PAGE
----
Councillor Hunt thanked officers for their work, she said there was a huge amount of detail in the report. Councillor Hunt queried the maintenance of the pumping stations as she thought they fell under the remit of the Environment Agency. The Head of Commissioning – Communities confirmed that depended on what the pumping stations were pumping. The EA looked after the river pumping stations and the Borough looked after the stations that pumped surface water.
Councillor Hunt asked how many Rights of Way maps were requested or circulated. The Head of Commissioning – Communities confirmed the Borough provided very few as there was not a lot of demand for them. they could be viewed online free of charge so the charges for producing hard copies was just an inflationary increase.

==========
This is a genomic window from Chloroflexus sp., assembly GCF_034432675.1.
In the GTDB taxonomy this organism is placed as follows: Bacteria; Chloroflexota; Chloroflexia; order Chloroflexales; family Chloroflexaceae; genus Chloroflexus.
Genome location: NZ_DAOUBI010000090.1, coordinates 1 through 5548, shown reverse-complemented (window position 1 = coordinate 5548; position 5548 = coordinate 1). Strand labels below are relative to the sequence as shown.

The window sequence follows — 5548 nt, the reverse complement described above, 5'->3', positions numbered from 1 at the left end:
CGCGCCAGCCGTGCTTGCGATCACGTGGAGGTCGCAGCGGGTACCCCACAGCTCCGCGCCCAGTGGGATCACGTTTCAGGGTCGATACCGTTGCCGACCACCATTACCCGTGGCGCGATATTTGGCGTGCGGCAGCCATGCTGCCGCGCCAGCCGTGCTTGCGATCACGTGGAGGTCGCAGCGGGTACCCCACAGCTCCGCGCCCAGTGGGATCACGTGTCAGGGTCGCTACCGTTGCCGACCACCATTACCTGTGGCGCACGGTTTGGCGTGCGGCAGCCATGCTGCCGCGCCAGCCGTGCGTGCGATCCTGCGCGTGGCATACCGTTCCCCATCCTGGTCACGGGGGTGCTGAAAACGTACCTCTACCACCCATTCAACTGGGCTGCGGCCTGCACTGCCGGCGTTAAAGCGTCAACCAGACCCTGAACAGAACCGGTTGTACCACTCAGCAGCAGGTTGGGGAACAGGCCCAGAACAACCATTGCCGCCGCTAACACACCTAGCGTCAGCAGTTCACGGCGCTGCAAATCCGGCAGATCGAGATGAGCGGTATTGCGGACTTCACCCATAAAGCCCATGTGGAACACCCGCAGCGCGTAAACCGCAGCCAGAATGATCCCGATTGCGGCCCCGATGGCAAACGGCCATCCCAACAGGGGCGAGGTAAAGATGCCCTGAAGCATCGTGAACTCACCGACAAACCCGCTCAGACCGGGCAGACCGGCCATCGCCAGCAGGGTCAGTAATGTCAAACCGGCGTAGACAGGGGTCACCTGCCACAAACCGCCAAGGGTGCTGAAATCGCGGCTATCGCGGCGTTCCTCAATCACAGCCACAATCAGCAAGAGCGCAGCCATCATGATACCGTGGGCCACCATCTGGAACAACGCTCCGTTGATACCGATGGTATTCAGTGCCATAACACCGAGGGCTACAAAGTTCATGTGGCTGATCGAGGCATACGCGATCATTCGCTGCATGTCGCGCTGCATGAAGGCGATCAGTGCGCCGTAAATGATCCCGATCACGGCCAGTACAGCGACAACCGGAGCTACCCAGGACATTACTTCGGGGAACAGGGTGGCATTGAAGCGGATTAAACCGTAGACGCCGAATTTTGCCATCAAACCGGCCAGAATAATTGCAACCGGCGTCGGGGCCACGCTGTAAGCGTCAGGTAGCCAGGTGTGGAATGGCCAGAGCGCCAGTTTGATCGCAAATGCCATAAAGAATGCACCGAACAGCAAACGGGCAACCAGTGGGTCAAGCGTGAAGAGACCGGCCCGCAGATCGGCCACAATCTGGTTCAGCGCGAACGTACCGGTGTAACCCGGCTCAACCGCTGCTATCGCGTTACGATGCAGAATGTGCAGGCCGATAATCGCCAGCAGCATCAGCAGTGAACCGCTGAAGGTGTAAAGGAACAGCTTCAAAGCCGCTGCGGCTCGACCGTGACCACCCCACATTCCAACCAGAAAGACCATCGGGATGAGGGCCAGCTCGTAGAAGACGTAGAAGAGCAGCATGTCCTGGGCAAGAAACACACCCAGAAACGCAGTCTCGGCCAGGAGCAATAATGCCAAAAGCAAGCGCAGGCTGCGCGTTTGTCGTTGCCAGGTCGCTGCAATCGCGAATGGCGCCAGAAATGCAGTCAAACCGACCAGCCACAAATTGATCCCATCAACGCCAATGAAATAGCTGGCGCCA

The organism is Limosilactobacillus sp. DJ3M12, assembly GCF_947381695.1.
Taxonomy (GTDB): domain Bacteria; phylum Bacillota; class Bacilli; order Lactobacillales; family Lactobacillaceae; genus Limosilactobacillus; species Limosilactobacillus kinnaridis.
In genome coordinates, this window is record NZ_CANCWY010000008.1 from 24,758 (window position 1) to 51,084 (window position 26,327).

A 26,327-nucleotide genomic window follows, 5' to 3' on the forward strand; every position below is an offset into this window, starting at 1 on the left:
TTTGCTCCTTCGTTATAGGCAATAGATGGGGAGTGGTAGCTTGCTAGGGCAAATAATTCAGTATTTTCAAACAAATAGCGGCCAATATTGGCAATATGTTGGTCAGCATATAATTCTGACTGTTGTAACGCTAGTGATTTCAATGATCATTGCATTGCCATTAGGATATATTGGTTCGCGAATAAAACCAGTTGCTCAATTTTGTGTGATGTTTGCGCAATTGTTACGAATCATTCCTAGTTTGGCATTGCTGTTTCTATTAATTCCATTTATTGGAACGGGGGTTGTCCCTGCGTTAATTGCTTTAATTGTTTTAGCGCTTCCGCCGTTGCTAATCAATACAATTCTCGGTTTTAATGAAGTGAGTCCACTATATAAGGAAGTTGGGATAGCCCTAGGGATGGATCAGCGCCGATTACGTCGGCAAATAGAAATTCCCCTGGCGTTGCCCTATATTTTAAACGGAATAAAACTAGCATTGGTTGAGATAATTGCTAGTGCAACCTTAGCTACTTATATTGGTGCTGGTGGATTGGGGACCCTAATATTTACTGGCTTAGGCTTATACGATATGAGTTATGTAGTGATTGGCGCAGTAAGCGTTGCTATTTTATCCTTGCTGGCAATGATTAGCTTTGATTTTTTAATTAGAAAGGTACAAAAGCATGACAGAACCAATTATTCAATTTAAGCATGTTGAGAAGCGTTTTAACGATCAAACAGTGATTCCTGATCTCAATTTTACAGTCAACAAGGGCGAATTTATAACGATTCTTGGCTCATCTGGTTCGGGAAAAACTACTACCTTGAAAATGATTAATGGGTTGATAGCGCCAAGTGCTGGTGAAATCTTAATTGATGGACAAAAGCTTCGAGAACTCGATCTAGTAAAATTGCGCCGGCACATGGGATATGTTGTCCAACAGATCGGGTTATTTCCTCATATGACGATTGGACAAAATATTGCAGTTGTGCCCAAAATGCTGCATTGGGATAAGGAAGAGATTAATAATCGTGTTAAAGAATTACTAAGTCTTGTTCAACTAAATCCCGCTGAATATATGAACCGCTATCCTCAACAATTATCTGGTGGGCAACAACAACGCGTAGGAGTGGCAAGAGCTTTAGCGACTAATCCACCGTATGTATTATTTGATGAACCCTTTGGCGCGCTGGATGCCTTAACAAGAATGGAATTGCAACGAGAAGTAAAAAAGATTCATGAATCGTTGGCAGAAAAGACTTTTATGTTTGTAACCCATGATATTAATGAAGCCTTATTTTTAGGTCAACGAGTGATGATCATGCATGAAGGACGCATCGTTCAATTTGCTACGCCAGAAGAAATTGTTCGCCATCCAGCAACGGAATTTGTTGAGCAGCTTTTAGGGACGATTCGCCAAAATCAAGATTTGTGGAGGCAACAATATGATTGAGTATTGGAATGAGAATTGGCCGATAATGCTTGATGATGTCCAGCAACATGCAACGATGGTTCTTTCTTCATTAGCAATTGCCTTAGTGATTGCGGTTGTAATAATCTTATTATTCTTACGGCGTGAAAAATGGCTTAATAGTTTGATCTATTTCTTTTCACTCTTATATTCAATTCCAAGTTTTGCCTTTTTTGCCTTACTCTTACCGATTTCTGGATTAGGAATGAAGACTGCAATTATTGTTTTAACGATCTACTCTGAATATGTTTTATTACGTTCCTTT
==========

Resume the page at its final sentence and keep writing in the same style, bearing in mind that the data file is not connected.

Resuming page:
Councillor Hunt stated she knew of a scheme in her ward that was taking place on the highways but, it was not listed in the report. The Head of Commissioning – Communities confirmed with capital programmes, there were a number of generic items, there was a capital line in the report aimed at reducing traffic flows with a traffic management plan. Some capital bids had come forward as individual bids and others were generic. The scheme Councillor Hunt mentioned would make up part of the generic capital scheme to be approved by Cabinet. Councillor Hunt mentioned there were other schemes not mentioned in the report. One was for a school and all the other school schemes had been listed apart from the one in her ward. The Chairman suggested the Head of Commissioning – Communities send Councillor Hunt the details of all the schemes so she could see the school in her ward was also included. Councillor Hunt stated Officers had been very good at keeping her informed but, she would like the details sent to her.